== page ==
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Standards for Urban School Districts

May 18, 1997

Re "L.A.'s School District Doesn't Deserve to Be Called a Failure," Opinion, May 11:

Richard Rothstein has apparently decided to take the next step in the "dumbing down" of our school system. His ilk have already succeeded in lowering academic standards (for the stated purpose of ensuring student "self-esteem"). Now he wants the public to lower its expectations of the LAUSD faculty and administration.

I wouldn't allow my car, plumbing or computer to be worked on by someone who stated in advance that he wasn't sure whether or not he could fix it. And those things can all be replaced. Children can't. It is really something that Rothstein would go out of his way to ration- alize, and even justify, an educational system that regularly graduates young people who cannot fill out even the simplest of forms or multiply small numbers without a calculator.

A high school graduate should be able to read and write English fluently, balance a checkbook and fill out an employment application. Period. Any less and district employees are cheating both the students and the taxpayers.

DRU ALAN JEANIS

Sun Valley

* Thank you to Rothstein for setting the record straight regarding the so-called "failure" of the Los Angeles Unified School District. As a teacher working in the heart of the inner city in LAUSD, I am affected every day by the children I teach. The disadvantages of poverty and lack of language skills mean that teachers are faced with enormous challenges in educating these students. Those students who do succeed give teachers the motivation to continue. However, the numbers of those successful students are dwindling, leaving us to cope with even more frustration.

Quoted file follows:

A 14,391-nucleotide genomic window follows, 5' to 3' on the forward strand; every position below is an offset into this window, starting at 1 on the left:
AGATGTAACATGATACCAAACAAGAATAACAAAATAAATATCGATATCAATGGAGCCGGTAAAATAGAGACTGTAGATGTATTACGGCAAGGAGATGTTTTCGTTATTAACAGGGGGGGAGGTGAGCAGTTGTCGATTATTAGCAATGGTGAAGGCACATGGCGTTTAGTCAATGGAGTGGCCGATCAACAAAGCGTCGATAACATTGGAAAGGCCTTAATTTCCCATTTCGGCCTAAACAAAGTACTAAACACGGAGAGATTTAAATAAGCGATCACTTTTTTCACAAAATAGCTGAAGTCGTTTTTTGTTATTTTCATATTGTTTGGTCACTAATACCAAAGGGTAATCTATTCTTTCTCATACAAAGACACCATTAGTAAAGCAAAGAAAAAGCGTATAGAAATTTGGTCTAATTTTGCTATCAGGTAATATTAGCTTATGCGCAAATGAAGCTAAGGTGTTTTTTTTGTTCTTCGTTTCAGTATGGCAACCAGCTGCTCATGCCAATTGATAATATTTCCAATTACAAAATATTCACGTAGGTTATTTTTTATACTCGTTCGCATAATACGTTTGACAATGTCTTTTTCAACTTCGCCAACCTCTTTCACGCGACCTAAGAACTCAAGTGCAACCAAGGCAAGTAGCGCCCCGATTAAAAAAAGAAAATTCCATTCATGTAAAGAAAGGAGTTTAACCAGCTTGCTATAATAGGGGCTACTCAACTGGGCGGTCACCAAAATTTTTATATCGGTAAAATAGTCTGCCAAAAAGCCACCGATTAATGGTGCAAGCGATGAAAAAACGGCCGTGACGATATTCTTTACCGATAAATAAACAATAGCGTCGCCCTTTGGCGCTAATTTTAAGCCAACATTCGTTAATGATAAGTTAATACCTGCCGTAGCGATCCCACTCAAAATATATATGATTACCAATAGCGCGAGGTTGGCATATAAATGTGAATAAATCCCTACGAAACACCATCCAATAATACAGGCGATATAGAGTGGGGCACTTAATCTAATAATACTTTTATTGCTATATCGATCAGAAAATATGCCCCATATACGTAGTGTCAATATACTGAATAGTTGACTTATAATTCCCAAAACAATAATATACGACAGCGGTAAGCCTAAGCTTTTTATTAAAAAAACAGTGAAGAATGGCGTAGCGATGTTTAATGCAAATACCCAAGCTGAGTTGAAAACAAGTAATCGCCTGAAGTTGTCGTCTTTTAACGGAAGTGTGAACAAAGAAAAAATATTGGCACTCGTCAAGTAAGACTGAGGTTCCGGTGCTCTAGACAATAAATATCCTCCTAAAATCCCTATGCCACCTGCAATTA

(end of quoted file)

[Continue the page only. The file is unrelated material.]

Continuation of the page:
I am becoming impatient of the criticism toward inner-city public schools by those who have never encountered, or forgotten, what it's like to teach in such a school. Maybe critics should be spending some time in the inner-city classrooms. From now on I will brag that I "work for the most successful institution of assimilation and mobility anywhere in the world--American urban public education."

SEMEEN R. ISSA

Arcadia

* I "fail" to understand Rothstein's definitions of failure and success in education. Was it success that had the whole class of Latino students entering Jaime Escalante's room branded low-achieving and "at risk"? Was it a failure when every one of his students passed the exam in math?

Is success by top athletes or top students really based on the teaching of the coach or teacher? Or, is the "real" quality of any teaching, classroom or sport demonstrated by the growth in the average student? If LAUSD stopped accepting "realistic" performance by "lower class" students, would the performance of the students go up?

LARRY L. SEVERSON

Fountain Valley

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